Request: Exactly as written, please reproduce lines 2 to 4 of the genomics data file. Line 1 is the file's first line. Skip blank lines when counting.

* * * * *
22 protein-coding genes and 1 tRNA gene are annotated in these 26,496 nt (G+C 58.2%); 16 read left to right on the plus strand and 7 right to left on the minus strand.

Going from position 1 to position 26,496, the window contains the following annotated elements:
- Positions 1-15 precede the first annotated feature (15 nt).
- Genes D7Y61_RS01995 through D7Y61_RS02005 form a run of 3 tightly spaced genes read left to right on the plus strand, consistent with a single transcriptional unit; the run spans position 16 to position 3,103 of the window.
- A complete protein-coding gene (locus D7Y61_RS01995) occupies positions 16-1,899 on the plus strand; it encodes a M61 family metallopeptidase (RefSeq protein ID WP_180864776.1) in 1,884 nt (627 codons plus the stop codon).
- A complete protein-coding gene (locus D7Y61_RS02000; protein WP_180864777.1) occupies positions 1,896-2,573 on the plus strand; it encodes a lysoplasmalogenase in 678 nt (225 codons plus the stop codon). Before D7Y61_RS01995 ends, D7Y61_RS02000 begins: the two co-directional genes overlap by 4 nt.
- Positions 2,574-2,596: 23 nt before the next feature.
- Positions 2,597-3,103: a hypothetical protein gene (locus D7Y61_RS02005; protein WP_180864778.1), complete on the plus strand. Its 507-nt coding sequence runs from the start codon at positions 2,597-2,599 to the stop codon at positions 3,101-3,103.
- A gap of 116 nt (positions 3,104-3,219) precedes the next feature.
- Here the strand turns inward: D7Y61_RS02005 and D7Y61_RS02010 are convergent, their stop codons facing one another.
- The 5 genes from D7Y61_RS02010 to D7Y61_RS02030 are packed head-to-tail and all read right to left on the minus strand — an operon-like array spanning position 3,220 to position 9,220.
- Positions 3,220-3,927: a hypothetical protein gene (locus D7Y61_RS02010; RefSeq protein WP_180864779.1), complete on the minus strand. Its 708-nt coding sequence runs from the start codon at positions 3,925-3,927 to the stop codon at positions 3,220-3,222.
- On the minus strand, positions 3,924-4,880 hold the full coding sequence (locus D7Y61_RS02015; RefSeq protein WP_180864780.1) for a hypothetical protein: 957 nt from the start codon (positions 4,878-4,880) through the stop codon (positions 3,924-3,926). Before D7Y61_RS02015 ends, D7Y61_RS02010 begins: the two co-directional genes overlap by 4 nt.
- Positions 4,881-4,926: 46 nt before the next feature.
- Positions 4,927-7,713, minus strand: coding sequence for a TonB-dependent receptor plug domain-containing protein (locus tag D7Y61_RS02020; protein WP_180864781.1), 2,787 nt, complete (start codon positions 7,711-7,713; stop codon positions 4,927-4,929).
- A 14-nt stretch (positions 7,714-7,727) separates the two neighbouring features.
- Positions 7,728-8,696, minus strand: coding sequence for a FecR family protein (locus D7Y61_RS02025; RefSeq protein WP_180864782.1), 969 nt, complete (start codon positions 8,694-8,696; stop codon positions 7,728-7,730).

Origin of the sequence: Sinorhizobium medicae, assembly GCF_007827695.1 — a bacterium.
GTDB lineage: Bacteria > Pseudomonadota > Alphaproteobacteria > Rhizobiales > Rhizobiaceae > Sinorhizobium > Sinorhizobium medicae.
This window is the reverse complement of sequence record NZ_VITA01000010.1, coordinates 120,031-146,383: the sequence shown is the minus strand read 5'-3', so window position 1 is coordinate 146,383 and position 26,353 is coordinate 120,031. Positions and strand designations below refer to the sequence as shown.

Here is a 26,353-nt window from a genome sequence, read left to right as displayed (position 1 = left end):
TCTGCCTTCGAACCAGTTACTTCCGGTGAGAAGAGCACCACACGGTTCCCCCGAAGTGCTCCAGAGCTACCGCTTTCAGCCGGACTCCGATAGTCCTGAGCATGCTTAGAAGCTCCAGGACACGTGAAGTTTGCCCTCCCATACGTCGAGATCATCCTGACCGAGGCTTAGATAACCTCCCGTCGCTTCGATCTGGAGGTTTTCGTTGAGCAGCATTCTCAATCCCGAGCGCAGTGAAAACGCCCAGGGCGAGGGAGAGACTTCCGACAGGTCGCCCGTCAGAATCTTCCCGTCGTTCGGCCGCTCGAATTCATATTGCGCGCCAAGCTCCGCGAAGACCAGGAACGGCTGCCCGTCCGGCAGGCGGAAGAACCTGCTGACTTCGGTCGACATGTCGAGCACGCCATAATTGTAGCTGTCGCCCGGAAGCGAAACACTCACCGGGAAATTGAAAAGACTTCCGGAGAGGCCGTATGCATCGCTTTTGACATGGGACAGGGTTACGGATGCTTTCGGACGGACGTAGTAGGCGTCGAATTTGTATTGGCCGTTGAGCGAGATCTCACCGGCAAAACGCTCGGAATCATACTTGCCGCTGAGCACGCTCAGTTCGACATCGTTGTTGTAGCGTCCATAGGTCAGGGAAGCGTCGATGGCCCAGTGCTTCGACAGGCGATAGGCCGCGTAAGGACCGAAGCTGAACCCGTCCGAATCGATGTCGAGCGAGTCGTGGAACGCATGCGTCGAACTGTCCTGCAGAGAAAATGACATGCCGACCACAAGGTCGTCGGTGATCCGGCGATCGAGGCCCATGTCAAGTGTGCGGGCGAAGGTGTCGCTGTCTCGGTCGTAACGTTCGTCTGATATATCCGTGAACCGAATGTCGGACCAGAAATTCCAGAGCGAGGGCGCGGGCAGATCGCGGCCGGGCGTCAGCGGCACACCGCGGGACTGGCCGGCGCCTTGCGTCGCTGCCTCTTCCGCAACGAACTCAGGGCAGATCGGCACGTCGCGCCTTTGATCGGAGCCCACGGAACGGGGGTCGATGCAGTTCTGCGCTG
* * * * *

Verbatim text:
Going from position 1 to position 26,496, the window contains the following annotated elements:
- Positions 1-15 precede the first annotated feature (15 nt).
- Genes D7Y61_RS01995 through D7Y61_RS02005 form a run of 3 tightly spaced genes read left to right on the plus strand, consistent with a single transcriptional unit; the run spans position 16 to position 3,103 of the window.